“Duplicity”
Universal
At Quality 16 and Showcase

Courtesy of Universal

4 out of 5 stars

In a world where most films middlingly muddle within a single genre, “Duplicity” achieves a near-impossible feat: It manages to be a sweet romantic comedy, an intelligent crime-caper and an eye-opening social commentary all at the same time. This inspired genre-balancing, combined with exceptional performances, makes “Duplicity” a tremendously entertaining film.

The movie begins with MI6 agent Ray Koval (Clive Owen, “The International”) hooking up with a woman named Claire Stenwick (Julia Roberts) in Dubai. Stenwick turns out to be a CIA agent whose mission was to sleep with Koval and steal state secrets from him. Years later, the two find themselves working as spies for rival pharmaceutical and cosmetic corporations led by Tom Wilkinson (“Valkyrie”) and Paul Giamatti (“Sideways”). Koval and Stenwick end up working together, albeit grudgingly, to con a very large payload out of their respective bosses. Twists come early and often, though, and what’s happening on the surface is usually quite different than the reality.

With “Duplicity,” Julia Roberts has finally emerged from hibernation and reclaimed her throne as a leading lady in Hollywood. She exudes the same combination of beauty, wit and toughness that defined her stardom in “Pretty Woman” and “Erin Brockovich.” It’s nice to have her back, and she more than matches the gruff, forceful performance of co-star Clive Owen.

Anyone who has seen the “Extras” series finale knows how maddeningly hilarious Owen can be (if you haven’t, watch it now). In “Duplicity,” Owen shows off his comedic talents, swapping his trademark scowl for a mischievous grin that rivals Roberts’s famous smile. Owen is sure to bring audiences to tears with his attempt at a slow Southern drawl (which is part of a disguise he uses to seduce a woman). It’s a pleasant surprise to see his character as the sensitive foil to Roberts’s more emotionally detached role. Koval is concerned with love and relationships, while Stenwick always seems to be focused on her work.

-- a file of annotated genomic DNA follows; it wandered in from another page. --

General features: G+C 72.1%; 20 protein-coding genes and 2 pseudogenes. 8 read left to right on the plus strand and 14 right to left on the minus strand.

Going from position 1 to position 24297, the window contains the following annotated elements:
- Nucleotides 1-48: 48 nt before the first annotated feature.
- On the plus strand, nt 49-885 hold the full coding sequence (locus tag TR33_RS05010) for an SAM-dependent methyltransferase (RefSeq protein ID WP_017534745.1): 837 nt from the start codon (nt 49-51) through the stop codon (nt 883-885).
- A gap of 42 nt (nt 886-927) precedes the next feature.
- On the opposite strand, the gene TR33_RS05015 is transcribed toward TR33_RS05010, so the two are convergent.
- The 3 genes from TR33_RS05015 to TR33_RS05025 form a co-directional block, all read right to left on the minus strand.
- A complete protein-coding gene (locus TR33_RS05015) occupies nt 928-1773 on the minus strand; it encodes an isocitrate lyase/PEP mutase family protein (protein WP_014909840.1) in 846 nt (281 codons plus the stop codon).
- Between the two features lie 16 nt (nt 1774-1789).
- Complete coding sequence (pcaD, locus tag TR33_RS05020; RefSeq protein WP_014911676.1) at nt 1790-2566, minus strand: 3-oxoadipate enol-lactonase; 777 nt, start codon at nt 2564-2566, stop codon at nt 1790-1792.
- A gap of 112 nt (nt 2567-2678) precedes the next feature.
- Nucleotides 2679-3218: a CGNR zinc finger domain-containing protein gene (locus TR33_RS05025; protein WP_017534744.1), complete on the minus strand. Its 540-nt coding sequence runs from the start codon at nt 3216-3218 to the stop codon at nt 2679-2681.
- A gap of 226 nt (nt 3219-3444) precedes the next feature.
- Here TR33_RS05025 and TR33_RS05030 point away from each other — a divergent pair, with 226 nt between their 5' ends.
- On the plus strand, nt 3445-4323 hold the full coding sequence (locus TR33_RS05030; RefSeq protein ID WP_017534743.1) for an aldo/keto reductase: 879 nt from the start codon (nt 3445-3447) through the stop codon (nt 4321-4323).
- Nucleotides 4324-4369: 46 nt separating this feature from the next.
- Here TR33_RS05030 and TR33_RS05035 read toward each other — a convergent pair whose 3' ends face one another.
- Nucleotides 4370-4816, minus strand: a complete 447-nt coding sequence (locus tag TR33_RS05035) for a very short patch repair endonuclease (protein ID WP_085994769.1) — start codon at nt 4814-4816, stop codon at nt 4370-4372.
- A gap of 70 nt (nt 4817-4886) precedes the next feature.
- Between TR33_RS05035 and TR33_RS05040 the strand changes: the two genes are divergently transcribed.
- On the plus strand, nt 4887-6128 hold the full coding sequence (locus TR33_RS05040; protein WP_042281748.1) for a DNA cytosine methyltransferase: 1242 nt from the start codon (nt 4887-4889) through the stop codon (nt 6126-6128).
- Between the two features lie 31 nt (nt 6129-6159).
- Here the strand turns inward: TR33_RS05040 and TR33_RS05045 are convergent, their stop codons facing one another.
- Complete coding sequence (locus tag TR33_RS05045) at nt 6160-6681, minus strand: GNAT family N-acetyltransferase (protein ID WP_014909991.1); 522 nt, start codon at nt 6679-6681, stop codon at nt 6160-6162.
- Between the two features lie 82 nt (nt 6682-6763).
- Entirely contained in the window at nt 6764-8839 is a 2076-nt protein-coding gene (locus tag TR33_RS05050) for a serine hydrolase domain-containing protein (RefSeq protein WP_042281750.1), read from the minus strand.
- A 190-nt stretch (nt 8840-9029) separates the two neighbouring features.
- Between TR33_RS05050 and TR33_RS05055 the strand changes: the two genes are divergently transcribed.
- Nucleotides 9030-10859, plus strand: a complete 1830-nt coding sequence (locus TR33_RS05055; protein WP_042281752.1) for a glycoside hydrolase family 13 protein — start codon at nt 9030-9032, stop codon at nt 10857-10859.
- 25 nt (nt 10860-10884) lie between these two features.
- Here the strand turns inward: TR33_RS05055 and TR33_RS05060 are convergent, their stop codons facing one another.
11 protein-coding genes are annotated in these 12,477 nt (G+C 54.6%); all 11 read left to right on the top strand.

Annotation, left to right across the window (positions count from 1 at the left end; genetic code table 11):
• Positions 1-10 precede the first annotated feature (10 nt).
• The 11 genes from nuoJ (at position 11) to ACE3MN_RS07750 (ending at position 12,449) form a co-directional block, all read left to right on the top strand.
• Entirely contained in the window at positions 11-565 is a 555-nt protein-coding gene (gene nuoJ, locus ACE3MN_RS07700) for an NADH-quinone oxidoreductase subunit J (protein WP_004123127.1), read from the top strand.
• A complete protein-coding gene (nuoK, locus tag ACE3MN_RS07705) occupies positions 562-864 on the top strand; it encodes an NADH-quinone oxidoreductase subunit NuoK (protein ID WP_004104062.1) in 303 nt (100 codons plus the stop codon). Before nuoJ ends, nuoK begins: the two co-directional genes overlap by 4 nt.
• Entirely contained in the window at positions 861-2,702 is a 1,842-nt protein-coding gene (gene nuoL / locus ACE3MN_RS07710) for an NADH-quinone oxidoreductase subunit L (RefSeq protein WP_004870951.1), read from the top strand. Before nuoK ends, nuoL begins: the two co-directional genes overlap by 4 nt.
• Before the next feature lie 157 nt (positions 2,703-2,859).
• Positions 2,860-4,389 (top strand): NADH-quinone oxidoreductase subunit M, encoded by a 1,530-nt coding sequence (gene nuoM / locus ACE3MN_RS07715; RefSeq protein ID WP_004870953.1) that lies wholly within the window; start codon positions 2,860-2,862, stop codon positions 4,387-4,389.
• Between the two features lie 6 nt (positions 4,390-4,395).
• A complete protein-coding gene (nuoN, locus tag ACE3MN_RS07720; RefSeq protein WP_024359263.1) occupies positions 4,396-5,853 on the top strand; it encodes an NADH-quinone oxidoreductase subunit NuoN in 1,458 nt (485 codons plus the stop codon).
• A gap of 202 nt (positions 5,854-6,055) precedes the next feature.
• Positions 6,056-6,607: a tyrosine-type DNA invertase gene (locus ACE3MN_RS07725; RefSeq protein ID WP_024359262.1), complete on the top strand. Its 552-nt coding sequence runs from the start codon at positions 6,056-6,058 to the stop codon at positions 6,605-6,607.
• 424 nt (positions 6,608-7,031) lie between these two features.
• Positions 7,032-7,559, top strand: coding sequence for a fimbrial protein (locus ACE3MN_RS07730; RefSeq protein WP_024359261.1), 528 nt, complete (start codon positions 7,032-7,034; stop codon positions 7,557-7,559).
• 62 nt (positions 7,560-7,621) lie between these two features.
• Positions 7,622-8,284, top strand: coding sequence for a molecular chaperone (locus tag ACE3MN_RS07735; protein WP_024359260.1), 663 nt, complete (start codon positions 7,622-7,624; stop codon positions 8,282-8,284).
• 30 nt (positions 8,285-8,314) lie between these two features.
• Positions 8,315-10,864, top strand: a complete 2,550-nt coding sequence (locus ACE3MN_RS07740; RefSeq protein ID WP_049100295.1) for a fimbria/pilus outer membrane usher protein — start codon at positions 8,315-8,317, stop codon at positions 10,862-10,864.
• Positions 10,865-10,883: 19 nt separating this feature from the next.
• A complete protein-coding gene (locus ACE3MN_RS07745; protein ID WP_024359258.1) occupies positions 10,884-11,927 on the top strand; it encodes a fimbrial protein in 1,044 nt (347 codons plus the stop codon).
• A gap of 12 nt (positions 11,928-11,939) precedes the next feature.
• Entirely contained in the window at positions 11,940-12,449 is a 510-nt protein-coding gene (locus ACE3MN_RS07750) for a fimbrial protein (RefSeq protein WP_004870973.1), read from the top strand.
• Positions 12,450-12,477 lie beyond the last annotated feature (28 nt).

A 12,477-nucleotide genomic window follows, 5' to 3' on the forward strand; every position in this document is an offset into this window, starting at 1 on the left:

Giamatti and Wilkinson also stand out among a very solid supporting cast. Giamatti is the embodiment of the greedy CEO — a sleazy, hot-tempered man who only wants to make money and destroy the competition. In contrast, Wilkinson plays a sage-like businessman with ruthless capabilities. The peak of his career is long gone and he is becoming increasingly disillusioned by the treachery and dishonesty that has invaded his trade. Their feud is showcased during a slow-motion old-man fight that is quite possibly the funniest opening-credits sequence in cinematic history.

From their line of work, Koval and Stenwick have learned to trust nobody, so they constantly question each other’s motives and almost derail their scheme at several key moments. That’s where “Duplicity” subtly begins its social inspection, satirizing the deception and betrayal that plague global business. It’s both cringe-worthy and comical to see the corporations in this movie spend millions of dollars protecting formulas of skin lotions and hair-care products from the competition.

After scoring with “Michael Clayton,” writer and director Tony Gilroy adds another significant accomplishment to his résumé with “Duplicity.” He has brought down the house once again with sly dialogues, fleshed-out characters and a unique framing structure that is too cool to be spoiled. It’s disappointing to see such a terrific film being dumped on a crowded weekend in March. Even though “Duplicity” is too light to turn heads during the awards season, it’s a remarkably good time at the cinema.

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